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Thursday, August 07, 2014

Have All the Grand Masters in Psychotherapy Died?


Gestalt therapy is intimately linked to the life and work of Fritz Perls, and almost everyone in my generation of clinical and counseling psychologists remembers the iconic “Gloria tapes” in which the therapy styles of Carl Rogers, Albert Ellis, and Fritz Perls were juxtaposed.  In his review of Eleanor O’Leary’s Gestalt Therapy Around the World, Paul Priester asks,

What happens to a school of psychotherapy when its founder dies? Perhaps even more poignantly, what happens to a school of psychotherapy after the first generation of clinicians trained by the founders die? (para. 1)

Why aren’t there heirs apparent for Rogers, Ellis, and Perls? Did all three men fail in succession planning? Is there anyone today of similar stature to these giants in the world of psychotherapy? If not, why not?

Read the Review
ReviewWho (in the World) Wants to Work? The International Persistence of Gestalt Psychotherapy
By Paul E. Priester
      PsycCRITIQUES, 2014 Vol 59(26)


Sheri McCurdy-Lightbound

What about Aaron Beck? Beck gave us the “depressive cognitive triad” and cognitive therapy (and later worked with others to create cognitive behavioral therapy). How many people have used his assessment scales? He has written over 600 scholarly articles (per the UPenn website) and recently won the first Kennedy Community Health Award. As for a legacy, Judith Beck literally wrote the book on CBT.

One thing I appreciate about Beck’s cognitive therapy is that he stresses the importance of the therapeutic alliance. There is a quote by Beck in the article “The Most Influential Therapists of the Past Quarter-Century” from Psychotherapy Networker, "Therapists who are good at the technical end of cognitive therapy fall flat on their faces when it comes to the more complex case..Empathy, sensitivity, considerateness--together with the ability to put them together with technical aspects--is the combination needed." In the 2006 survey that was the basis of the article, Beck was named the second most influential therapist of the past quarter-century after Rogers.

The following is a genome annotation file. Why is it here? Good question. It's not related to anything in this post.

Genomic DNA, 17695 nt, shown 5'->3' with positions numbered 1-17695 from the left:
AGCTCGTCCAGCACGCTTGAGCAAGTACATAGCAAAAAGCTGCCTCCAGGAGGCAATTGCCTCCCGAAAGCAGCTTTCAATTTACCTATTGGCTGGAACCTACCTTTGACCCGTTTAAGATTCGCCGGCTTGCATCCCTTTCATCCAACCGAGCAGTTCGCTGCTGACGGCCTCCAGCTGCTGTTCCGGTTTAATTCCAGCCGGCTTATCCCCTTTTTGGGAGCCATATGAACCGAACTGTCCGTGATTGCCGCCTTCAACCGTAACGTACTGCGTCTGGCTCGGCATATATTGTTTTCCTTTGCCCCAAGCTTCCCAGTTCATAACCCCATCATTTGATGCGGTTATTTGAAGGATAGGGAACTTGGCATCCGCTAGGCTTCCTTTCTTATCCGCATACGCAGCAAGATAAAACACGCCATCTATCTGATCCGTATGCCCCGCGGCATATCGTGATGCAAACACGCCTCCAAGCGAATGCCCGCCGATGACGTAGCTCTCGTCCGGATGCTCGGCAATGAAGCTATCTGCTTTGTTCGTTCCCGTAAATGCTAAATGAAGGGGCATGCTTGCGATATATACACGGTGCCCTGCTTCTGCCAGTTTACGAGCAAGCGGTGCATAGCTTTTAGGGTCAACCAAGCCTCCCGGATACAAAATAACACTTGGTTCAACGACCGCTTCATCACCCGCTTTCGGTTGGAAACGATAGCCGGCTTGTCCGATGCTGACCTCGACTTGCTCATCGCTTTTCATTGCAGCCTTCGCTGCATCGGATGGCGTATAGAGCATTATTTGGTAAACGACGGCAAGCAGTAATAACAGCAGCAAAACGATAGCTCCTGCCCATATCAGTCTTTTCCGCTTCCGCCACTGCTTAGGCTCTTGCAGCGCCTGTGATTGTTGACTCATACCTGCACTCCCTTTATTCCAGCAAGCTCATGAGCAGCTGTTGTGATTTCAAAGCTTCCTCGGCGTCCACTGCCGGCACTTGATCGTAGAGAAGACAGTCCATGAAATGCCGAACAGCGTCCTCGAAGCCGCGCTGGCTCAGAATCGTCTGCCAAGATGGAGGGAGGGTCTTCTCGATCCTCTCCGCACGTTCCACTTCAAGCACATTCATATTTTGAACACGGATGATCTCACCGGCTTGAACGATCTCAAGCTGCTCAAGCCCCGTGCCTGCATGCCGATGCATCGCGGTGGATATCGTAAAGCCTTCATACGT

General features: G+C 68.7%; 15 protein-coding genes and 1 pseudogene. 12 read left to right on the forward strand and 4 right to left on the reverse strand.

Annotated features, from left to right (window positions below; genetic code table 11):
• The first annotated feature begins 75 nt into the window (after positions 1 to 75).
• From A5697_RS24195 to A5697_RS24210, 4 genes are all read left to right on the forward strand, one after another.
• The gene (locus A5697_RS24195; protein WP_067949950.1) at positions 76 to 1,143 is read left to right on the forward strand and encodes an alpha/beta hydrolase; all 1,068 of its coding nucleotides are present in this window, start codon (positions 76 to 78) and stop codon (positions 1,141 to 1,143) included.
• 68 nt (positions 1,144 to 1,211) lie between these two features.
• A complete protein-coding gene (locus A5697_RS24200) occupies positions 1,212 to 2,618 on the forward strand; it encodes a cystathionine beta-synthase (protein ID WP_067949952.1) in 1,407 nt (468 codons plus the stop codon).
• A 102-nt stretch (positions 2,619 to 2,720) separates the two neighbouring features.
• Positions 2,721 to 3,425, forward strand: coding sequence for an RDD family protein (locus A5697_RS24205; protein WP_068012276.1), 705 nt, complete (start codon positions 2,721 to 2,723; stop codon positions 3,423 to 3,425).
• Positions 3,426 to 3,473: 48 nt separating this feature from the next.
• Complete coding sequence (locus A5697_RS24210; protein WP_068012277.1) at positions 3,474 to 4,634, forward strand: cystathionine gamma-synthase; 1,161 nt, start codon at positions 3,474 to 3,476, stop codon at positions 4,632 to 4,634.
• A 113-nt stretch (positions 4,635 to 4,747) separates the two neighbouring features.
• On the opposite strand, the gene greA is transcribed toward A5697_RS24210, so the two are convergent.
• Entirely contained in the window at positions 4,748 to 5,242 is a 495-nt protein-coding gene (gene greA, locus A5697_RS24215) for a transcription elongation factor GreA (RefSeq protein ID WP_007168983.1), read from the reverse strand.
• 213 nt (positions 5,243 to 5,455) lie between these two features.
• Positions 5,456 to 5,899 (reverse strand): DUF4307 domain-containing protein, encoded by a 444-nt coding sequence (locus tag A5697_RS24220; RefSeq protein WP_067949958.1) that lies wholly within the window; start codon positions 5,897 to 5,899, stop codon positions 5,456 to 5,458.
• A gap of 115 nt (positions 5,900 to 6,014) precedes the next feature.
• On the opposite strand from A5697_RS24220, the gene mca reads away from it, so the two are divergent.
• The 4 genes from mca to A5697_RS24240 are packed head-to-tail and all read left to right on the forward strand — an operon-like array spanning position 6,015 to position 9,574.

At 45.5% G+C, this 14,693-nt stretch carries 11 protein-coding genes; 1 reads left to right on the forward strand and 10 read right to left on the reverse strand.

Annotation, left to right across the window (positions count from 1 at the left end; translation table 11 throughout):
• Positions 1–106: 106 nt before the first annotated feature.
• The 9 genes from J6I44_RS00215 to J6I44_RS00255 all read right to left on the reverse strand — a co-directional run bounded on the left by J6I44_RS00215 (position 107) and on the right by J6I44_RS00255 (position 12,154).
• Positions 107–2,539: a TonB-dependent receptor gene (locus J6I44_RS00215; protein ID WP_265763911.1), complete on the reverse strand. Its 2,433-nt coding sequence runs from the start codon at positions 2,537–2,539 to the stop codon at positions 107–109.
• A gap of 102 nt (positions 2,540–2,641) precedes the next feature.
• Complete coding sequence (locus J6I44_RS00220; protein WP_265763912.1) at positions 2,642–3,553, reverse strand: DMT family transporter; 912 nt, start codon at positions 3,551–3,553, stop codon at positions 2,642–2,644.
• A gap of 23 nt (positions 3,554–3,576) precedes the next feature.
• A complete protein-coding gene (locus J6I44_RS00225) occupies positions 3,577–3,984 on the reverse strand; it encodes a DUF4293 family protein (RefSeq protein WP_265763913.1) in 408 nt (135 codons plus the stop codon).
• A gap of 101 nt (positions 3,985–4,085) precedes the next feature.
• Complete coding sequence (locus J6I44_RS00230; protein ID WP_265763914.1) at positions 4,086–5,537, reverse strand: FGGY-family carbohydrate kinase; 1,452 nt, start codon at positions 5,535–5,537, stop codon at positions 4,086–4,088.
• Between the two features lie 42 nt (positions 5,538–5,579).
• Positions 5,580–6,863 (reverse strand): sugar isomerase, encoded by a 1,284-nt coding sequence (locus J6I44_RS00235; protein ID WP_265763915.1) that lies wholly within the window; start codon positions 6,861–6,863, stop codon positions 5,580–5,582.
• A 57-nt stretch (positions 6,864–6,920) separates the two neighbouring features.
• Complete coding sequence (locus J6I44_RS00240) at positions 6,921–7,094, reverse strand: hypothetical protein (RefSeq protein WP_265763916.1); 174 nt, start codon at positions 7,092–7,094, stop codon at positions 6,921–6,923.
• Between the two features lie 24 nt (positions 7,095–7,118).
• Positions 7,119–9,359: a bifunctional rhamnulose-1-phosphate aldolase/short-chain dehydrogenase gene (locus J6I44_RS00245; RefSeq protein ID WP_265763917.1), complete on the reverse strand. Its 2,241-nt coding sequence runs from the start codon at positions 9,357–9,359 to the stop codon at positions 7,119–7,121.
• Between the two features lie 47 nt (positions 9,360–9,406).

Andrea Bradford

I agree with Sheri McCurdy-Lightbound's comment. Aaron Beck and Judith Beck are most certainly worthy of modern day "grand master" status by any measure - their impact on practice, their visibility in the public, what psychology trainees today are reading, etc.

There are other psychologists, whom I would consider to be "grand masters," whose work has already shaped practice on a large scale (e.g., Marsha Linehan, William Miller). They did not attempt to entirely reinvent the wheel to arrive at their methods and could rightfully be considered heirs to the principles espoused by the original "masters." However, they are also working scientists and scholars and do not necessarily fit the "guru" model of yesteryear.

Also, there is a natural upper limit to the number of people who can be considered pioneers of psychotherapy. Others have done the work of refining, extending, and revolutionizing psychotherapy, arguably with greater impact. It is unfair to compare these groups. A "school of psychotherapy" is only as good as its actual contribution to human health and well being. By that definition, some "schools" may well deserve to evolve, or even to be retired alongside the cultural contexts in which they are inherently embedded.

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Editor of PsycCRITIQUES

Danny Wedding, PhD

Chair of Behavioral Sciences,
College of Medicine,
American University of Antigua

Associate Editors of PsycCRITIQUES

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